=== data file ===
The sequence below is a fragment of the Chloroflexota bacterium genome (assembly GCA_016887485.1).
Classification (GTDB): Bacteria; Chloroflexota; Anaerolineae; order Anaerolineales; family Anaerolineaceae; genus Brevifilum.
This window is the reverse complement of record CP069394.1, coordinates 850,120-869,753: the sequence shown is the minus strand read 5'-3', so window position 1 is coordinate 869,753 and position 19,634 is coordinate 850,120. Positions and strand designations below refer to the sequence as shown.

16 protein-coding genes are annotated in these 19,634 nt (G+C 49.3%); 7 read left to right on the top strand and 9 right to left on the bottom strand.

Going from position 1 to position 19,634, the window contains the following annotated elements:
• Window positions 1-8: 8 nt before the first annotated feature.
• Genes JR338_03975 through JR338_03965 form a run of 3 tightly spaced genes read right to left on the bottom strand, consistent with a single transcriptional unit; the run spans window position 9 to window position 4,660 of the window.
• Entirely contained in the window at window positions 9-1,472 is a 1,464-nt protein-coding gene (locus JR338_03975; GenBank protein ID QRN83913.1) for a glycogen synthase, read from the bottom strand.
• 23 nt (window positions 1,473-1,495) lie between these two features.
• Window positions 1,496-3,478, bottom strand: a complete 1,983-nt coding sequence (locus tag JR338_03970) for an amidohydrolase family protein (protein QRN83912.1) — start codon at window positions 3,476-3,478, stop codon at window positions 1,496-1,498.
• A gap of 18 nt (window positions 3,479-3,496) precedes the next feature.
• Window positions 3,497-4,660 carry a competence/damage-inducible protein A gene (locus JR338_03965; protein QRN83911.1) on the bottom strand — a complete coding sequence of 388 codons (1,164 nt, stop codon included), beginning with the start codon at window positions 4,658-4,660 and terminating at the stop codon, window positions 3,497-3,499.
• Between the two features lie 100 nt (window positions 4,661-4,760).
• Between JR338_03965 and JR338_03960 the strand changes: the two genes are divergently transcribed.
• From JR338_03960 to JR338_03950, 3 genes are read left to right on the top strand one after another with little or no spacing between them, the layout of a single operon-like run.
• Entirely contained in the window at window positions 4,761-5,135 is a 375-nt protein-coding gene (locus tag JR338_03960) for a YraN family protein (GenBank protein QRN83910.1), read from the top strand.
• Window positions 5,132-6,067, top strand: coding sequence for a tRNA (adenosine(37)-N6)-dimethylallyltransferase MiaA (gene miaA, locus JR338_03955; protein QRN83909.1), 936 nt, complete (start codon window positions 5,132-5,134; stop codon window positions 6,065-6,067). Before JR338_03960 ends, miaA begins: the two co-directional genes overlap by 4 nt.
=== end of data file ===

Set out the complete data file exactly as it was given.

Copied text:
The sequence below is a fragment of the Chloroflexota bacterium genome (assembly GCA_016887485.1).
Classification (GTDB): Bacteria; Chloroflexota; Anaerolineae; order Anaerolineales; family Anaerolineaceae; genus Brevifilum.
This window is the reverse complement of record CP069394.1, coordinates 850,120-869,753: the sequence shown is the minus strand read 5'-3', so window position 1 is coordinate 869,753 and position 19,634 is coordinate 850,120. Positions and strand designations below refer to the sequence as shown.

16 protein-coding genes are annotated in these 19,634 nt (G+C 49.3%); 7 read left to right on the top strand and 9 right to left on the bottom strand.

Going from position 1 to position 19,634, the window contains the following annotated elements:
• Window positions 1-8: 8 nt before the first annotated feature.
• Genes JR338_03975 through JR338_03965 form a run of 3 tightly spaced genes read right to left on the bottom strand, consistent with a single transcriptional unit; the run spans window position 9 to window position 4,660 of the window.
• Entirely contained in the window at window positions 9-1,472 is a 1,464-nt protein-coding gene (locus JR338_03975; GenBank protein ID QRN83913.1) for a glycogen synthase, read from the bottom strand.
• 23 nt (window positions 1,473-1,495) lie between these two features.
• Window positions 1,496-3,478, bottom strand: a complete 1,983-nt coding sequence (locus tag JR338_03970) for an amidohydrolase family protein (protein QRN83912.1) — start codon at window positions 3,476-3,478, stop codon at window positions 1,496-1,498.
• A gap of 18 nt (window positions 3,479-3,496) precedes the next feature.
• Window positions 3,497-4,660 carry a competence/damage-inducible protein A gene (locus JR338_03965; protein QRN83911.1) on the bottom strand — a complete coding sequence of 388 codons (1,164 nt, stop codon included), beginning with the start codon at window positions 4,658-4,660 and terminating at the stop codon, window positions 3,497-3,499.
• Between the two features lie 100 nt (window positions 4,661-4,760).
• Between JR338_03965 and JR338_03960 the strand changes: the two genes are divergently transcribed.
• From JR338_03960 to JR338_03950, 3 genes are read left to right on the top strand one after another with little or no spacing between them, the layout of a single operon-like run.
• Entirely contained in the window at window positions 4,761-5,135 is a 375-nt protein-coding gene (locus tag JR338_03960) for a YraN family protein (GenBank protein QRN83910.1), read from the top strand.
• Window positions 5,132-6,067, top strand: coding sequence for a tRNA (adenosine(37)-N6)-dimethylallyltransferase MiaA (gene miaA, locus JR338_03955; protein QRN83909.1), 936 nt, complete (start codon window positions 5,132-5,134; stop codon window positions 6,065-6,067). Before JR338_03960 ends, miaA begins: the two co-directional genes overlap by 4 nt.